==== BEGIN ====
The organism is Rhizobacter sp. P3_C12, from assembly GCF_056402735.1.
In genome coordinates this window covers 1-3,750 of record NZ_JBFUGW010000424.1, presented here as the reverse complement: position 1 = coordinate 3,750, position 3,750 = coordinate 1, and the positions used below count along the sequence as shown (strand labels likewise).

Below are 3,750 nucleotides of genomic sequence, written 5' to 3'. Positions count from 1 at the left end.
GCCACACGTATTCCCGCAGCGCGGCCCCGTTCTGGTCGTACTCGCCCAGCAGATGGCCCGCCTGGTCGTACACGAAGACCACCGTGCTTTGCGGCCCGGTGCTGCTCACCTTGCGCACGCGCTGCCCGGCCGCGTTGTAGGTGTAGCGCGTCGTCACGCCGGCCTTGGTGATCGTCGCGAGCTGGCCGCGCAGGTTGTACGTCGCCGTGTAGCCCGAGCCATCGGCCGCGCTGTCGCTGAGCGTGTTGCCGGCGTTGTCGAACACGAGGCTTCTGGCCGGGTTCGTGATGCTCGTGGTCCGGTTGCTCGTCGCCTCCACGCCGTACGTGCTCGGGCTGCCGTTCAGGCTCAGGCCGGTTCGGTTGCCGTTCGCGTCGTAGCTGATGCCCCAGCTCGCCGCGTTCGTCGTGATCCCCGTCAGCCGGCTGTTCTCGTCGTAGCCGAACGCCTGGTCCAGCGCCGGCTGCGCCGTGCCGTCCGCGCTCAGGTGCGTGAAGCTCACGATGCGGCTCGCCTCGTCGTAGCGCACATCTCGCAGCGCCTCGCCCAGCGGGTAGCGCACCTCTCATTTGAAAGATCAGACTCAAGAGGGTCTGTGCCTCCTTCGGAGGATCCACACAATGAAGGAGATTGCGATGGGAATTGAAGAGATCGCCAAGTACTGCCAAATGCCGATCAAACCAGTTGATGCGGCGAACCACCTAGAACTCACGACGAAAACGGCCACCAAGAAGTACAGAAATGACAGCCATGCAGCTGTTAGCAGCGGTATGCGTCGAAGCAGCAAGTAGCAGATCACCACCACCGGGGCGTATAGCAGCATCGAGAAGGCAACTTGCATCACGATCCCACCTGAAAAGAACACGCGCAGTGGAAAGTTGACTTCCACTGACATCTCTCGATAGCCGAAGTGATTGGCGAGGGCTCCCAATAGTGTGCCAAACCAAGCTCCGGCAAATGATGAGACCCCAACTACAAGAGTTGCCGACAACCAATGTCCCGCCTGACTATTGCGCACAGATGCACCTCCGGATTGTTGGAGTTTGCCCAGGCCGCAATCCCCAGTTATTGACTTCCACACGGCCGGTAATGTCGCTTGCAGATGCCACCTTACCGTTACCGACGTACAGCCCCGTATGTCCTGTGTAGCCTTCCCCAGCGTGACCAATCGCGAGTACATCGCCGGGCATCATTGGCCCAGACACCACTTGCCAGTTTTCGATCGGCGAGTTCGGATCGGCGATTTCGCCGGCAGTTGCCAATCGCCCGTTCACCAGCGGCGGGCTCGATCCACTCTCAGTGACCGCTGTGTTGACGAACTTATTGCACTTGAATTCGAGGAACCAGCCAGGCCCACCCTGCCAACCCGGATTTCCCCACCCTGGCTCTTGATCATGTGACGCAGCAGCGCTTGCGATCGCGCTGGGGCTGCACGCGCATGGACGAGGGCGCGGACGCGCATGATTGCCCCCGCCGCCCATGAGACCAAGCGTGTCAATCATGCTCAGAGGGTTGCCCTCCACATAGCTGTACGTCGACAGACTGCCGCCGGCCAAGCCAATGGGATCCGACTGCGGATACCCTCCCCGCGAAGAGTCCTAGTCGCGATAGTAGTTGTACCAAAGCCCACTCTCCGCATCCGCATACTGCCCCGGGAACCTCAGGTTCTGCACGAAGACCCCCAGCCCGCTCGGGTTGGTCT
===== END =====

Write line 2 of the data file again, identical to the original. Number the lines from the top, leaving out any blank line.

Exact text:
In genome coordinates this window covers 1-3,750 of record NZ_JBFUGW010000424.1, presented here as the reverse complement: position 1 = coordinate 3,750, position 3,750 = coordinate 1, and the positions used below count along the sequence as shown (strand labels likewise).